To the Inca, the world and its environment were sacred. “Pachamama,” mother earth, cared for them, and they in turn were responsible for her care. The Inca believed the spirits of their creator resided in the natural elements—the sun, the moon, the earth, mountains, rivers, rocks, trees, wind—and they erected temples and other ritual spaces to honor these spirits, including many at Machu Picchu. The Incas’ harmonious relationship with nature is evident in the way the structures of Machu Picchu blend rather than compete with the extraordinary natural beauty of the setting. Although the region’s indigenous people were forced to convert to Catholicism after the Spanish conquest, they have maintained their traditional beliefs as well. However, because many ancestral sacred places are archeological sites and tourist attractions, the indigenous people have little access or control over them today. This is certainly the case at Machu Picchu.
Machu Picchu is a UNESCO World Heritage site. As Peru’s most visited tourist attraction and major revenue generator, it is continually threatened by economic and commercial forces. In the late 1990s, the Peruvian government granted concessions to allow the construction of a cable car to the ruins and development of a luxury hotel, including a tourist complex with boutiques and restaurants. These plans were met with protests from scientists, academics and the Peruvian public, nearly half of which is indigenous. Critics worried that the proposed facilities would not only destroy the beauty of the site but would enable far greater numbers of visitors, which would pose tremendous physical burdens on the ruins.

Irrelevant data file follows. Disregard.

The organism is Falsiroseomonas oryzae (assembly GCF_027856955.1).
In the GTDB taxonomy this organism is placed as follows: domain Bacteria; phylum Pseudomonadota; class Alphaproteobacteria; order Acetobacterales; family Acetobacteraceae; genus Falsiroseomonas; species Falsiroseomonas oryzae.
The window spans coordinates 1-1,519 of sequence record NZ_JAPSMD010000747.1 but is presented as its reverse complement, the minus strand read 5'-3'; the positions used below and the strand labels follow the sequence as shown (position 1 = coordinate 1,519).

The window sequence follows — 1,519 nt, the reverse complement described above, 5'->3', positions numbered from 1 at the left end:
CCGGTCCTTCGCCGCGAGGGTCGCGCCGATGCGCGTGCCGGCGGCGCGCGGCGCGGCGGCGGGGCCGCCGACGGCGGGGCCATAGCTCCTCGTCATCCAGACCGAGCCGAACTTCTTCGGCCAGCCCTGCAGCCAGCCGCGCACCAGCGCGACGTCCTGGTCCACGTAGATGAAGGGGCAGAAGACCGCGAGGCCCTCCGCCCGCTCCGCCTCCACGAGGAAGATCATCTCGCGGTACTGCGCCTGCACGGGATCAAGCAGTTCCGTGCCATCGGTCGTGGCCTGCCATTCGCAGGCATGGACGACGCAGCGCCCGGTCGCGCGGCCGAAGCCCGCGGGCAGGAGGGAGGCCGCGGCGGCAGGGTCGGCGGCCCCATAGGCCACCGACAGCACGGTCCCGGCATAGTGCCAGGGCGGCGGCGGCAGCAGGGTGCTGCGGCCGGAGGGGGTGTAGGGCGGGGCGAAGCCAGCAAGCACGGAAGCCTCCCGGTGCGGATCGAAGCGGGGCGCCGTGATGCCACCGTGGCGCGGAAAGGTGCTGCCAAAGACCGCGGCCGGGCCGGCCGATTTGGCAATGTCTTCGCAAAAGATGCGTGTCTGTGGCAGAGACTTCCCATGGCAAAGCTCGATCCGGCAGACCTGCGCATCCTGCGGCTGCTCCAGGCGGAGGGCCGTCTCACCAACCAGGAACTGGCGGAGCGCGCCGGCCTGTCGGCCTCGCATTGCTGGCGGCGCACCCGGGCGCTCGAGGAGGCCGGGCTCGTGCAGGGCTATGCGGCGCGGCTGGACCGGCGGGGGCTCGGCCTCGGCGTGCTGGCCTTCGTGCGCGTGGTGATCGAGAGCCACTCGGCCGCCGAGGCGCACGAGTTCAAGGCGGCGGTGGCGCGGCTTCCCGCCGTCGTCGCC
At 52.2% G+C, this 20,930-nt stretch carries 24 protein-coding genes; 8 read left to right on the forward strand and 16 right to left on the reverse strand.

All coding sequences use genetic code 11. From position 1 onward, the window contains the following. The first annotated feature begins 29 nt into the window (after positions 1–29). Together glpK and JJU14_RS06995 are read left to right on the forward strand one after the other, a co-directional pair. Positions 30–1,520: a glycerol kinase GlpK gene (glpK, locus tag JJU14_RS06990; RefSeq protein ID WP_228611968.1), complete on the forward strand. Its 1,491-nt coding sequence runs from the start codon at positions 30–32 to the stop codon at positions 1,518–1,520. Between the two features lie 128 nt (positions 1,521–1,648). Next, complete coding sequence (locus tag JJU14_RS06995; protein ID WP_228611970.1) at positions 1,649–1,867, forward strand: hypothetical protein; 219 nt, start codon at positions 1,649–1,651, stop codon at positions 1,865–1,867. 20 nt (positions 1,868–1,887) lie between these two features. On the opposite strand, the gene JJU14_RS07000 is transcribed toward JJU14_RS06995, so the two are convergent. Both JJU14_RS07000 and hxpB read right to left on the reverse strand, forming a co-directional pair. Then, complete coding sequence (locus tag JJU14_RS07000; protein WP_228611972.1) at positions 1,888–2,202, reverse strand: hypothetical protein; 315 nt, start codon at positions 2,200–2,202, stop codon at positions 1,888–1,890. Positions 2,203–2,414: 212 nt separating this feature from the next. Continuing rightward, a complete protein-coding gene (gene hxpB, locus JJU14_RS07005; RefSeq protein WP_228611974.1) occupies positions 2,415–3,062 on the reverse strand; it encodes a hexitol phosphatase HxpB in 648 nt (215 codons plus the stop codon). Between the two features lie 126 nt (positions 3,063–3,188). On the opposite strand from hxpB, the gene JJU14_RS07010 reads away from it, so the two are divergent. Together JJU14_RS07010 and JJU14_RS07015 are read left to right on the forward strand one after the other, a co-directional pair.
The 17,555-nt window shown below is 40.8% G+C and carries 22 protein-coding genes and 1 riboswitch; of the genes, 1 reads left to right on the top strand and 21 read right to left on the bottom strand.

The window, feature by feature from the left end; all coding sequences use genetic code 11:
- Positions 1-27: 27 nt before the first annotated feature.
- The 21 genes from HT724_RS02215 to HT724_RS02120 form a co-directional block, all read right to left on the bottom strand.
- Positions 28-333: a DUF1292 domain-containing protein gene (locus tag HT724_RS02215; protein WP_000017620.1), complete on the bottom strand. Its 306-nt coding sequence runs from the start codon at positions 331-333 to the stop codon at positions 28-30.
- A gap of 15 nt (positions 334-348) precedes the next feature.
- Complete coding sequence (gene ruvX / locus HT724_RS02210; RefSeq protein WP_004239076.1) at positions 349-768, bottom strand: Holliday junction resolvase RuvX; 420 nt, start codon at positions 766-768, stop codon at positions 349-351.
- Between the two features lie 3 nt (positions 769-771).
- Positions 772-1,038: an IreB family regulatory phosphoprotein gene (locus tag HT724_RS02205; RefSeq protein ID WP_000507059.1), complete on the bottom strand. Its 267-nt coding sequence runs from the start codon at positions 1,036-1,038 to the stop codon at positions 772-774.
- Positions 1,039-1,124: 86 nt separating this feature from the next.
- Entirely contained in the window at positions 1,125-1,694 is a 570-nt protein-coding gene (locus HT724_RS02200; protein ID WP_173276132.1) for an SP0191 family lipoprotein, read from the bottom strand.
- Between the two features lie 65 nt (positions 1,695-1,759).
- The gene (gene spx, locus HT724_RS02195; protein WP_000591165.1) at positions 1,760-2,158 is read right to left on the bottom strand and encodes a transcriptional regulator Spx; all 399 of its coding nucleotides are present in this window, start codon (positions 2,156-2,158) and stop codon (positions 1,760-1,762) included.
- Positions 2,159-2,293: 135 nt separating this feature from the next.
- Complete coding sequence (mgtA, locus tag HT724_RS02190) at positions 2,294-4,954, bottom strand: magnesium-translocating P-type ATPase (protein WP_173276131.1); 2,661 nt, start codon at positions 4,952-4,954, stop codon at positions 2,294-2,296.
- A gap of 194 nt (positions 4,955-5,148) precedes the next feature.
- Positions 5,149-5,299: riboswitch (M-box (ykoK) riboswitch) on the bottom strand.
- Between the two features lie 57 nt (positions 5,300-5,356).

In 1999, the UNESCO sponsored a fact-finding mission to assess the situation. Its final report voiced unequivocal opposition to the cable-car project. It also expressed concern that the visual integrity of the area around the citadel was already seriously affected by the existing tourist infrastructure—which includes a small hotel, bathrooms, a ticket office, a terrace restaurant and a bus parking lot—and recommended that current facilities be reduced. Bowing to national and international pressure, the Peruvian government announced the indefinite suspension of the cable-car project in 2001. To date, the project has not been revived, but it was never officially cancelled and some fear it may be reintroduced. Some fault the Peruvian National Institute on Culture (INC), which is charged with safeguarding Peru’s national heritage, for failing to protect Machu Picchu in the face of the cable-car project and other threats. In 2000, the INC permitted an advertising agency to film a beer commercial at the site. During the shoot, a crane smashed into and chipped one of the site’s most significant sacred structures, the Intihuatana or “hitching post of the sun.”